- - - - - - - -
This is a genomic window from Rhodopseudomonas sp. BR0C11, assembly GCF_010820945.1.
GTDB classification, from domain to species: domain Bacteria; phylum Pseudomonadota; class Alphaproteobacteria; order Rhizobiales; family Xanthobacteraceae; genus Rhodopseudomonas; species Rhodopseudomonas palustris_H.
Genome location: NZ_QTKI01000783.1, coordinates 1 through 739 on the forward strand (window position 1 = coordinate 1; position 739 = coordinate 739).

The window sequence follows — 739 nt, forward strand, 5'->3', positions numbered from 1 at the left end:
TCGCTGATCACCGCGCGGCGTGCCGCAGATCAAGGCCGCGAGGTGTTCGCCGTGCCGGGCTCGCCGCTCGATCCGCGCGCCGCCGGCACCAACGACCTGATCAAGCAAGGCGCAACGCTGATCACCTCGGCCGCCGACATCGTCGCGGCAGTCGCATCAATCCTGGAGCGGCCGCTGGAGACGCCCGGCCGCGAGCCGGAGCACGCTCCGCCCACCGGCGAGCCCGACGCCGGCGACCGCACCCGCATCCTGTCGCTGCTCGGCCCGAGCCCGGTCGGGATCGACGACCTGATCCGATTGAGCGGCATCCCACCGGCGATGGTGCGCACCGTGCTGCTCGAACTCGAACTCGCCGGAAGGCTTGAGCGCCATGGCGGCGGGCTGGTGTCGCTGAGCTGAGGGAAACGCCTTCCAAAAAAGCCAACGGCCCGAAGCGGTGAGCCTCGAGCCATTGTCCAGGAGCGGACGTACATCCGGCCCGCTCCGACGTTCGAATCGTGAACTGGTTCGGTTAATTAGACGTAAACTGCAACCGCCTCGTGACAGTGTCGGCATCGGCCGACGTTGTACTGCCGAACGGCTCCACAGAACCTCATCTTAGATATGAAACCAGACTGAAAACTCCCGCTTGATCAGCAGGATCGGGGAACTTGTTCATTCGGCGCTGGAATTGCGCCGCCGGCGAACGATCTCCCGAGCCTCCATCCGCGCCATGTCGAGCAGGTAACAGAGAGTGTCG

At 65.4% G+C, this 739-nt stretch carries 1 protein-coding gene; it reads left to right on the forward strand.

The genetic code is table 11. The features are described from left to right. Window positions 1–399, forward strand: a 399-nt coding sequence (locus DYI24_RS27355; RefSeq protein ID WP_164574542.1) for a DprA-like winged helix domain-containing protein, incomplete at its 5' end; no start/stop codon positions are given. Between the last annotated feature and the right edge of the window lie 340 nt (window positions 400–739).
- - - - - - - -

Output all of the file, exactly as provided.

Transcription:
This is a genomic window from Rhodopseudomonas sp. BR0C11, assembly GCF_010820945.1.
GTDB classification, from domain to species: domain Bacteria; phylum Pseudomonadota; class Alphaproteobacteria; order Rhizobiales; family Xanthobacteraceae; genus Rhodopseudomonas; species Rhodopseudomonas palustris_H.
Genome location: NZ_QTKI01000783.1, coordinates 1 through 739 on the forward strand (window position 1 = coordinate 1; position 739 = coordinate 739).

The window sequence follows — 739 nt, forward strand, 5'->3', positions numbered from 1 at the left end:
TCGCTGATCACCGCGCGGCGTGCCGCAGATCAAGGCCGCGAGGTGTTCGCCGTGCCGGGCTCGCCGCTCGATCCGCGCGCCGCCGGCACCAACGACCTGATCAAGCAAGGCGCAACGCTGATCACCTCGGCCGCCGACATCGTCGCGGCAGTCGCATCAATCCTGGAGCGGCCGCTGGAGACGCCCGGCCGCGAGCCGGAGCACGCTCCGCCCACCGGCGAGCCCGACGCCGGCGACCGCACCCGCATCCTGTCGCTGCTCGGCCCGAGCCCGGTCGGGATCGACGACCTGATCCGATTGAGCGGCATCCCACCGGCGATGGTGCGCACCGTGCTGCTCGAACTCGAACTCGCCGGAAGGCTTGAGCGCCATGGCGGCGGGCTGGTGTCGCTGAGCTGAGGGAAACGCCTTCCAAAAAAGCCAACGGCCCGAAGCGGTGAGCCTCGAGCCATTGTCCAGGAGCGGACGTACATCCGGCCCGCTCCGACGTTCGAATCGTGAACTGGTTCGGTTAATTAGACGTAAACTGCAACCGCCTCGTGACAGTGTCGGCATCGGCCGACGTTGTACTGCCGAACGGCTCCACAGAACCTCATCTTAGATATGAAACCAGACTGAAAACTCCCGCTTGATCAGCAGGATCGGGGAACTTGTTCATTCGGCGCTGGAATTGCGCCGCCGGCGAACGATCTCCCGAGCCTCCATCCGCGCCATGTCGAGCAGGTAACAGAGAGTGTCG

At 65.4% G+C, this 739-nt stretch carries 1 protein-coding gene; it reads left to right on the forward strand.

The genetic code is table 11. The features are described from left to right. Window positions 1–399, forward strand: a 399-nt coding sequence (locus DYI24_RS27355; RefSeq protein ID WP_164574542.1) for a DprA-like winged helix domain-containing protein, incomplete at its 5' end; no start/stop codon positions are given. Between the last annotated feature and the right edge of the window lie 340 nt (window positions 400–739).